One of the biggest challenges I’ve found with writing is keeping focused. There are always other things happening: The Verge is posting new articles. People are tweeting cool pictures of mountains or about upcoming beer releases. The games on my phone are ready for me to play my next turn. League of Legends just released their latest patch notes. The list goes on and on…
I spend a lot of time on the computer. Even before I started writing. I love to consume knowledge, no matter how strange and useless. Having the world’s knowledge at my fingertips is a lure that I simply cannot resist. For example, I know that Hajime Isayama based the character design of Dot Pixis in his Attack on Titan manga on a Japanese general, who died over 80 years ago, named Akiyama Yoshifuru. Do I really need to know that? No, I don’t.
The internet is like a hallway filled with doors. And every time you open one door, you find yourself in a hallway filled with a dozen others. This is how I can go from looking up the street view of a location I’m scouting for a scene, to reading about the Battle of Hampton Roads, where the Ironclads CSS Virginia and USS Monitor faced off during the American Civil War. How did I even get from one point to the other? I don’t know. I just know it happened.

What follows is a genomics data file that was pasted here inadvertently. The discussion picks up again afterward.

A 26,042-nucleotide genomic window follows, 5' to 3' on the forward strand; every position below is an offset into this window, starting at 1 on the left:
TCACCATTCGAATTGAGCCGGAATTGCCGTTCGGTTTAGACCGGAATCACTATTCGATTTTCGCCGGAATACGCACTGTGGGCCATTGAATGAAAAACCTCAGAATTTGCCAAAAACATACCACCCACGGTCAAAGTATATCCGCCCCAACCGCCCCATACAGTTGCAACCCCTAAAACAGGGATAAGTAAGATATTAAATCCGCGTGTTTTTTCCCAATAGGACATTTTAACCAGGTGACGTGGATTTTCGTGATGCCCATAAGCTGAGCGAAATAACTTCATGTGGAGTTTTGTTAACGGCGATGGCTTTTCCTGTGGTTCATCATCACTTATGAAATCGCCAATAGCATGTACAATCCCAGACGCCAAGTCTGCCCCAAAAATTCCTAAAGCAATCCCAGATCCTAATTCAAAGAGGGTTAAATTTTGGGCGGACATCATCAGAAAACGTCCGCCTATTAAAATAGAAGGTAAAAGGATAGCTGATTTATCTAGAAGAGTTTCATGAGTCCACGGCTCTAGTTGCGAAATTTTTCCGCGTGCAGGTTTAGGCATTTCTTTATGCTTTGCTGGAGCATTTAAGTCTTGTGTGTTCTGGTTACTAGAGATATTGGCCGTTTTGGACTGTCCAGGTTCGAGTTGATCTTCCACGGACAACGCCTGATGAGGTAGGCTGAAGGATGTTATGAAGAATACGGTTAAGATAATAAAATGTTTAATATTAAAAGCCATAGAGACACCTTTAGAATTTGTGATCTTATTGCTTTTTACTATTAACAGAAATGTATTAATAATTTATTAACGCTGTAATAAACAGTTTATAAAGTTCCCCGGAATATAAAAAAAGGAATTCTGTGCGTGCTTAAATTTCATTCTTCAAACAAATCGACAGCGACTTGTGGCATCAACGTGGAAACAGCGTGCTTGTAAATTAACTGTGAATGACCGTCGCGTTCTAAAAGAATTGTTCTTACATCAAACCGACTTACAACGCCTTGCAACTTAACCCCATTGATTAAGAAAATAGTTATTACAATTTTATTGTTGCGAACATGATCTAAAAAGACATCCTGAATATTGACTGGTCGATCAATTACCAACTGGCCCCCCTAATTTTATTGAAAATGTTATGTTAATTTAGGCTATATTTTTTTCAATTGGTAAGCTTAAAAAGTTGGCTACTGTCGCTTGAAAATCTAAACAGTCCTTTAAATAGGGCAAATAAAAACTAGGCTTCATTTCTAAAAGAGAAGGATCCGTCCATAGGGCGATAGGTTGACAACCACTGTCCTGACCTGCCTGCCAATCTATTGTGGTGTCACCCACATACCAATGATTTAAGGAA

Nicholas Carr wrote an excellent book called The Shallows: What The Internet Is Doing To Our Brains that I found particularly illuminating (I highly recommend checking it out). He writes a lot about neuroplasticity, and while I won’t go into detail here, the idea is that our brains can develop habits. The internet is filled with distractions, and reading an article on the internet is a different experience from reading a book or a newspaper. An internet article is filled with flashing ads, hyperlinks above, below, beside and even embedded into the content. You know what I mean, we’ve all read articles with hyperlinked sentences that take us to yet another website. Consuming content in this manner is changing our brains, making it harder for us to focus on a single thing because we’ve become so used to reading short bits at a time and constantly processing decisions on whether to click a link or not (Every time the brain needs to make one of these decisions, it loses focus on what it was doing).